"Subjects and victims had been horsing around while on duty," read Chad Holland from a formal complaint he filed in 1997.
Between January and March of that year, the army veteran said he experienced sexual assaults from a higher ranking air force officer for three months, and the memories won't go away.
"I was shocked and so scared," said Holland."I didn't know what to say."
He said the officer would grab his private area in the dark halls of the underground building he worked in.
"This gentleman who I trusted, befriended, thought he was a great person, great guy," added Holland.
Cases like Holland's are why top military officers testified before the Senate's armed services committee Tuesday..
"Our goal should be to hold commanders more accountable, not render them less able to correct the crisis," sid Army Gen. Martin Dempsey, chairman for the Joint Chiefs of Staff.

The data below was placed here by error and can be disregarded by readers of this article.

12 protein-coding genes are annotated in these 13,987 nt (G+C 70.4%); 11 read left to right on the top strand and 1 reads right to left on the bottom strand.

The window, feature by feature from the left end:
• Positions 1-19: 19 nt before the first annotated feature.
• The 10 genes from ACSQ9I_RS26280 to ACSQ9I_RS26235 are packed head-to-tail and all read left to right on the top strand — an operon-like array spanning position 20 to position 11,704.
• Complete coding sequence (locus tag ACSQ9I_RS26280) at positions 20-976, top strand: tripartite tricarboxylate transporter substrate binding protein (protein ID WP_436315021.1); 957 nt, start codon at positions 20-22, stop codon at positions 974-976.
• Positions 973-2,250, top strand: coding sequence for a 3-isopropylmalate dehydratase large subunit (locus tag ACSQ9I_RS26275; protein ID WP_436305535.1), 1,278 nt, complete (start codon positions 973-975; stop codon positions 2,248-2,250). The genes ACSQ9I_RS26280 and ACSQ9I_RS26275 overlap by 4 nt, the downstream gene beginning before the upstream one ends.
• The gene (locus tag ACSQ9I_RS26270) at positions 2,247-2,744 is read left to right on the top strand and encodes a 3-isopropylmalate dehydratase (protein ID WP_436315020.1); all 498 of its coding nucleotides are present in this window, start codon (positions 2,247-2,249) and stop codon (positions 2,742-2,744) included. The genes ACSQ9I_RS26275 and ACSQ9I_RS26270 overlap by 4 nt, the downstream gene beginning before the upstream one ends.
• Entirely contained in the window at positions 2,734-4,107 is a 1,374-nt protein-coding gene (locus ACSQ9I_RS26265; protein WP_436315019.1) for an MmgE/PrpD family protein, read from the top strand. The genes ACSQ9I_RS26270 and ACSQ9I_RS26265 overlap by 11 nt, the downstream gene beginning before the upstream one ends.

After Holland witnessed the assault of a fellow soldier, he said the two went to their commander's office, and the military started an investigation.
"It went all the way to the top of the army, all the way across the Department of Defense to the top of the air force and then all the way down their chain of command," said Holland.
Holland doesn't know how the investigation ended or what happened to the officer he says assaulted him.
But Holland is now in therapy, and encourages any military member who's gone through a similar experience, to go as well.
"Get help, get help somewhere, you've got to get help," he said. "It's the only way it's gonna get better."
If you've been sexually assaulted while serving in the armed forces you can call the Department of Defense's Safe Helpline at 877-955-5247.